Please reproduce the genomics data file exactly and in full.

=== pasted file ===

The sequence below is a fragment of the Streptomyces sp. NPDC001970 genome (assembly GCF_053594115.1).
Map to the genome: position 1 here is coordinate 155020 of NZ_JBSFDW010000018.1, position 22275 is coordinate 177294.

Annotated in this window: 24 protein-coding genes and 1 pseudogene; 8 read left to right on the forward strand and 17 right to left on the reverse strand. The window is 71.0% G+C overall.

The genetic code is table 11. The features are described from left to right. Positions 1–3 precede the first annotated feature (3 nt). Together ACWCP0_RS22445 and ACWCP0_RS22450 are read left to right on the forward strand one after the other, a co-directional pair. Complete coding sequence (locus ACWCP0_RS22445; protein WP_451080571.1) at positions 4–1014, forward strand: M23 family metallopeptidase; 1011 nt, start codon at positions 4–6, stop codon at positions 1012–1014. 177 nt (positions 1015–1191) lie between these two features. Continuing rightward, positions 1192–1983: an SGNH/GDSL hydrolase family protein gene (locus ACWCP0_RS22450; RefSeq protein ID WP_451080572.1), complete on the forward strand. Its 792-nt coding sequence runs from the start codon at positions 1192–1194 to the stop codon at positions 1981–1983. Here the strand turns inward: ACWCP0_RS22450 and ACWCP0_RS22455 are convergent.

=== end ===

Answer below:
The sequence below is a fragment of the Streptomyces sp. NPDC001970 genome (assembly GCF_053594115.1).
Map to the genome: position 1 here is coordinate 155020 of NZ_JBSFDW010000018.1, position 22275 is coordinate 177294.

Annotated in this window: 24 protein-coding genes and 1 pseudogene; 8 read left to right on the forward strand and 17 right to left on the reverse strand. The window is 71.0% G+C overall.

The genetic code is table 11. The features are described from left to right. Positions 1–3 precede the first annotated feature (3 nt). Together ACWCP0_RS22445 and ACWCP0_RS22450 are read left to right on the forward strand one after the other, a co-directional pair. Complete coding sequence (locus ACWCP0_RS22445; protein WP_451080571.1) at positions 4–1014, forward strand: M23 family metallopeptidase; 1011 nt, start codon at positions 4–6, stop codon at positions 1012–1014. 177 nt (positions 1015–1191) lie between these two features. Continuing rightward, positions 1192–1983: an SGNH/GDSL hydrolase family protein gene (locus ACWCP0_RS22450; RefSeq protein ID WP_451080572.1), complete on the forward strand. Its 792-nt coding sequence runs from the start codon at positions 1192–1194 to the stop codon at positions 1981–1983. Here the strand turns inward: ACWCP0_RS22450 and ACWCP0_RS22455 are convergent.